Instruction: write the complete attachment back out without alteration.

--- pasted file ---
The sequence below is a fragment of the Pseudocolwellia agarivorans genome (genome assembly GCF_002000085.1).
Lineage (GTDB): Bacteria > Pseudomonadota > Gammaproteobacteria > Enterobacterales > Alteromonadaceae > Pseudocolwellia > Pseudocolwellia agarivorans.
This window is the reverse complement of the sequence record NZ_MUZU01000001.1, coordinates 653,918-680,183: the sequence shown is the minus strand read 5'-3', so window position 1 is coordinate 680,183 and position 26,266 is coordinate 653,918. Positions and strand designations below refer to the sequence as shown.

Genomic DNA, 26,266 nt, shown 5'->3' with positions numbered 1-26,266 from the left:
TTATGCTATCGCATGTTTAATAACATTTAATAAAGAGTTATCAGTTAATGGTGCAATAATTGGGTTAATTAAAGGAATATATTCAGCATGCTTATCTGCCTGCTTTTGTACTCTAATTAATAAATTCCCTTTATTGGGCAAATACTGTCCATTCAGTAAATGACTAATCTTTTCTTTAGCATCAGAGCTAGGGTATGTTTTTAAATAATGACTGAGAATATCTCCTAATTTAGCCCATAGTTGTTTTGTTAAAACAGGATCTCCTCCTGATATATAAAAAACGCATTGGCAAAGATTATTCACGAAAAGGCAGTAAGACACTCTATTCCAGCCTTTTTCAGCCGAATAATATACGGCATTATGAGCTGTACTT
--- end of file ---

The sequence below is a fragment of the Pseudocolwellia agarivorans genome (genome assembly GCF_002000085.1).
Lineage (GTDB): Bacteria > Pseudomonadota > Gammaproteobacteria > Enterobacterales > Alteromonadaceae > Pseudocolwellia > Pseudocolwellia agarivorans.
This window is the reverse complement of the sequence record NZ_MUZU01000001.1, coordinates 653,918-680,183: the sequence shown is the minus strand read 5'-3', so window position 1 is coordinate 680,183 and position 26,266 is coordinate 653,918. Positions and strand designations below refer to the sequence as shown.

Genomic DNA, 26,266 nt, shown 5'->3' with positions numbered 1-26,266 from the left:
TTATGCTATCGCATGTTTAATAACATTTAATAAAGAGTTATCAGTTAATGGTGCAATAATTGGGTTAATTAAAGGAATATATTCAGCATGCTTATCTGCCTGCTTTTGTACTCTAATTAATAAATTCCCTTTATTGGGCAAATACTGTCCATTCAGTAAATGACTAATCTTTTCTTTAGCATCAGAGCTAGGGTATGTTTTTAAATAATGACTGAGAATATCTCCTAATTTAGCCCATAGTTGTTTTGTTAAAACAGGATCTCCTCCTGATATATAAAAAACGCATTGGCAAAGATTATTCACGAAAAGGCAGTAAGACACTCTATTCCAGCCTTTTTCAGCCGAATAATATACGGCATTATGAGCTGTACTT